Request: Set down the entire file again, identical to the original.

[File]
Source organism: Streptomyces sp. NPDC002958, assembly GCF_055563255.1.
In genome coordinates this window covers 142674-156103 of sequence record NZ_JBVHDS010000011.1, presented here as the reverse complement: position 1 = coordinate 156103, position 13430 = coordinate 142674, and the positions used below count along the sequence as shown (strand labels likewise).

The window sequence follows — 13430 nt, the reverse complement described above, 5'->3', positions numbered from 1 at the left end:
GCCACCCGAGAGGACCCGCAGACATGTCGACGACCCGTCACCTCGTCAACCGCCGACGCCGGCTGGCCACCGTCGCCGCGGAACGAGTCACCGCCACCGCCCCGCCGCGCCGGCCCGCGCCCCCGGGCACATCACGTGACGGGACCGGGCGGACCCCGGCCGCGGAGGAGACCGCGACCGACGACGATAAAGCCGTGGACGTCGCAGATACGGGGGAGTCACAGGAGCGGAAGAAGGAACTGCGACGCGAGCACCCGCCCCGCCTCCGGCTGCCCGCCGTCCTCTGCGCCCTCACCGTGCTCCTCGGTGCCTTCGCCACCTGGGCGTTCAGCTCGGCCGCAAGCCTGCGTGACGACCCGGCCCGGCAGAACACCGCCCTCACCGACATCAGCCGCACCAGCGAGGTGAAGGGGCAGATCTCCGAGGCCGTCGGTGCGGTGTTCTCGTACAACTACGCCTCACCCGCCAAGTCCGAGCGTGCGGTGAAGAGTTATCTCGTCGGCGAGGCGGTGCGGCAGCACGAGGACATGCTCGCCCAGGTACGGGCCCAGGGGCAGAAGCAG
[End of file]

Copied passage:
Source organism: Streptomyces sp. NPDC002958, assembly GCF_055563255.1.
In genome coordinates this window covers 142674-156103 of sequence record NZ_JBVHDS010000011.1, presented here as the reverse complement: position 1 = coordinate 156103, position 13430 = coordinate 142674, and the positions used below count along the sequence as shown (strand labels likewise).

The window sequence follows — 13430 nt, the reverse complement described above, 5'->3', positions numbered from 1 at the left end:
GCCACCCGAGAGGACCCGCAGACATGTCGACGACCCGTCACCTCGTCAACCGCCGACGCCGGCTGGCCACCGTCGCCGCGGAACGAGTCACCGCCACCGCCCCGCCGCGCCGGCCCGCGCCCCCGGGCACATCACGTGACGGGACCGGGCGGACCCCGGCCGCGGAGGAGACCGCGACCGACGACGATAAAGCCGTGGACGTCGCAGATACGGGGGAGTCACAGGAGCGGAAGAAGGAACTGCGACGCGAGCACCCGCCCCGCCTCCGGCTGCCCGCCGTCCTCTGCGCCCTCACCGTGCTCCTCGGTGCCTTCGCCACCTGGGCGTTCAGCTCGGCCGCAAGCCTGCGTGACGACCCGGCCCGGCAGAACACCGCCCTCACCGACATCAGCCGCACCAGCGAGGTGAAGGGGCAGATCTCCGAGGCCGTCGGTGCGGTGTTCTCGTACAACTACGCCTCACCCGCCAAGTCCGAGCGTGCGGTGAAGAGTTATCTCGTCGGCGAGGCGGTGCGGCAGCACGAGGACATGCTCGCCCAGGTACGGGCCCAGGGGCAGAAGCAG